Synthesis and characterization of inorganic anisotropic nanoparticles

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B. Belec

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Nanoparticles with an anisotropic shape have shown great potential in innovative applications. For example, when magnetic anisotropic nanoparticles are subjected in a magnetic field, they will align with the field, resulting in a torque (τm = m x H), that can be transferred to the surrounding. Therefore, the effect is interesting for new magnetically responsive application such as magneto-optics and magneto-viscous fluids. Moreover, the magneto-mechanical effect could be also used in medicine for the cancer treatment. In particular, magnetic nanoplatelets that display a high uniaxial magnetocrystalline anisotropy with an easy axis perpendicular to the platelet can be especially appropriate. One of materials that exhibits the hard-magnetic properties is the barium hexaferrite platelets (HF). The effect of the magnetic field – torque is proportional to platelet magnetic moment, which is product of magnetization (M) and platelet volume (V). One way to increase the effect of the field on the nanoplatelet is to increase the magnetization. This could be achieved by combining hard-magnetic material with soft-maghemite (g-Fe2O3) one. Such composite nanoparticles could be produced with simple co-precipitation method [1]. HRTEM and HAADF STEM revealed that the composite displayed incredibly uniform structure, where hexaferrite is positioned in between equally thick epitaxial maghemite layers. The composites display single phase hysteresis loop, confirming that the components are rigidly exchange coupling. Importantly, the composite nanoplatelets retain the out-of-plain easy axis of the cores, while substantially enhancing the saturation magnetization (MS). However, the MSis accompanied by relative de-crease of HC due to the epitaxial stress in the structure [2].

On the other hand, in last few years, the topological insulators (Tis) became one of the most interesting materials. Among them, the most investigated is anisotropic bismuth selenide (Bi2Se3). Due to its topological surface states (TSS) it displays special electronic and optical properties, which makes it a good candidate for a variety of important applications, e.g. spintronics, photodetectors, ultrafast lasers, cancer treatment, thermo-electronics, etc. [3]. In most of the envisaged applications above mentioned, Bi2Se3 has to be directly contacted with another semiconductor or a metal in heterostructures [4]. According to the literature, the Bi2Se3 nanoplatelets could only be synthesized using a solvothermal method [5]. The drawback of this method is the use of toxic and expensive organic solvents. Moreover, after the solvothermal synthesis, the particles are coated with a thin amorphous layer that impedes the direct contact between Bi2Se3 and the other materials of the heterostructure. In this context, we investigated the possibility to synthesize the Bi2Se3 nanoplatelets with simple hydrothermal method. It was found, that Bi2Se3 can be synthesized with hydrothermal method at similar conditions as with solvothermal method. Moreover, the hydrothermally synthesized Bi2Se3 nanoplatelets display unique optical properties compared to solvothermally synthesized counter-particles.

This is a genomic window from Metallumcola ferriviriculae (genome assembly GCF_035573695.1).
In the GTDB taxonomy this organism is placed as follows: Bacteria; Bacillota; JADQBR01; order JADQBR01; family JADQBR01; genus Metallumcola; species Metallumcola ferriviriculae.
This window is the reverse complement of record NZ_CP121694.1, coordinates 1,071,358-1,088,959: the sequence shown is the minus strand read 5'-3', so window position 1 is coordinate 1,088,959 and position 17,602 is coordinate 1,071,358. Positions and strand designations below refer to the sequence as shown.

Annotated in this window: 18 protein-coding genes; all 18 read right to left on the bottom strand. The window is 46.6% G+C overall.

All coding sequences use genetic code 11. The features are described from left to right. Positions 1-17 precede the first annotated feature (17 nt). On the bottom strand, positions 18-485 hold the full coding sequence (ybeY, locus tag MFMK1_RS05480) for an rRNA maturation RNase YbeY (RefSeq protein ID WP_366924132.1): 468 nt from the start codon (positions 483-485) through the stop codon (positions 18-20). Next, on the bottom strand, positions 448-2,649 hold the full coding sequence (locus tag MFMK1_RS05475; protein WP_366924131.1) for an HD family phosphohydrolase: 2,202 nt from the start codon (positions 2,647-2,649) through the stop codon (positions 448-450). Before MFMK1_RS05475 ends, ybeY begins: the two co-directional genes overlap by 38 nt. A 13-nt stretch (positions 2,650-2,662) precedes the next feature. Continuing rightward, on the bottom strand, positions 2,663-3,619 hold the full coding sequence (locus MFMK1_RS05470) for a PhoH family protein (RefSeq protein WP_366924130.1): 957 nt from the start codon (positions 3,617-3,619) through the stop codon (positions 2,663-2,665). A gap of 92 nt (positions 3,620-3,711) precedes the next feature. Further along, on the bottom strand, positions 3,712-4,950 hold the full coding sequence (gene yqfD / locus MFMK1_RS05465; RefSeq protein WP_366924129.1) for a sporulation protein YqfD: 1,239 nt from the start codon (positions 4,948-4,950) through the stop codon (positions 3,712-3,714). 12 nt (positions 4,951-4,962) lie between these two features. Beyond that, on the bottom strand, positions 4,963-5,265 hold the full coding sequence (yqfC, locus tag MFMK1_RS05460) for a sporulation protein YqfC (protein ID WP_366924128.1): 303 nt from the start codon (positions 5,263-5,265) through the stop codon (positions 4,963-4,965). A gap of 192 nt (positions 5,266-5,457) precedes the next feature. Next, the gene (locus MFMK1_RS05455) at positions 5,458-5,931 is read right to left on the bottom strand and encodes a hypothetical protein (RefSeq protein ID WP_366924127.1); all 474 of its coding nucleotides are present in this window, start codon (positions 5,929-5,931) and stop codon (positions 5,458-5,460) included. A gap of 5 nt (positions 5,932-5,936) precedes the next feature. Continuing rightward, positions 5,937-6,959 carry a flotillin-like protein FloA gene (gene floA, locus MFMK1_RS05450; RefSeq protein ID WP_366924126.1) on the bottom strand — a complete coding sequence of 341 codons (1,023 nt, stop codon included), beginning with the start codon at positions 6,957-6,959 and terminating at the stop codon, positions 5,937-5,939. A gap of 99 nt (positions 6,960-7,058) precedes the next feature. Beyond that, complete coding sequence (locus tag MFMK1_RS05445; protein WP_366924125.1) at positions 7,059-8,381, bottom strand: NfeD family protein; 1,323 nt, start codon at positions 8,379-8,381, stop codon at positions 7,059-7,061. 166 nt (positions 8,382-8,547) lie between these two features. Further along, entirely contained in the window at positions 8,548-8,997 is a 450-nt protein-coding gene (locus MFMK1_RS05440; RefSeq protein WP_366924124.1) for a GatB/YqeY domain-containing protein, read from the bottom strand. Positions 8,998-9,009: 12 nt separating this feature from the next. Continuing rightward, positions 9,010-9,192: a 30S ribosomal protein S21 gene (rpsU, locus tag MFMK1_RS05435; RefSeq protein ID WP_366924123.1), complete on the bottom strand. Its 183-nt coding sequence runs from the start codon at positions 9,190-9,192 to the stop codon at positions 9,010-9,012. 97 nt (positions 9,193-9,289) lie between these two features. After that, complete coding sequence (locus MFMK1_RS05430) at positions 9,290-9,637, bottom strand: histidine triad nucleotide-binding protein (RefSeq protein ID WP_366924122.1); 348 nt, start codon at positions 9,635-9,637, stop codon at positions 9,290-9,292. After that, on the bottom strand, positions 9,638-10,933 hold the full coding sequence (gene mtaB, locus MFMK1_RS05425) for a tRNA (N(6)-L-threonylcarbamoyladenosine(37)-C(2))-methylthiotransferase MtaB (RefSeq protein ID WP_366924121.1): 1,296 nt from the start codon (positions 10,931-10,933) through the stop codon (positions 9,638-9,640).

[1] D. Primc, B. Belec, D. Makovec, J. Nanopart. Res., (2016), 1-13

[2] B. Belec et al., Nanoscale, 9, (2017), 17661-17560

[3] W. Tian et al. Materials, 10 (2017), 814

[4] L. Kou, et al. J. Phys. Chem. Lett., 8 (2017), 1905 2017,

[5] Ota et al., Nanotechnology, 17, (2006), 1700

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Cesar de Julian Fernandez
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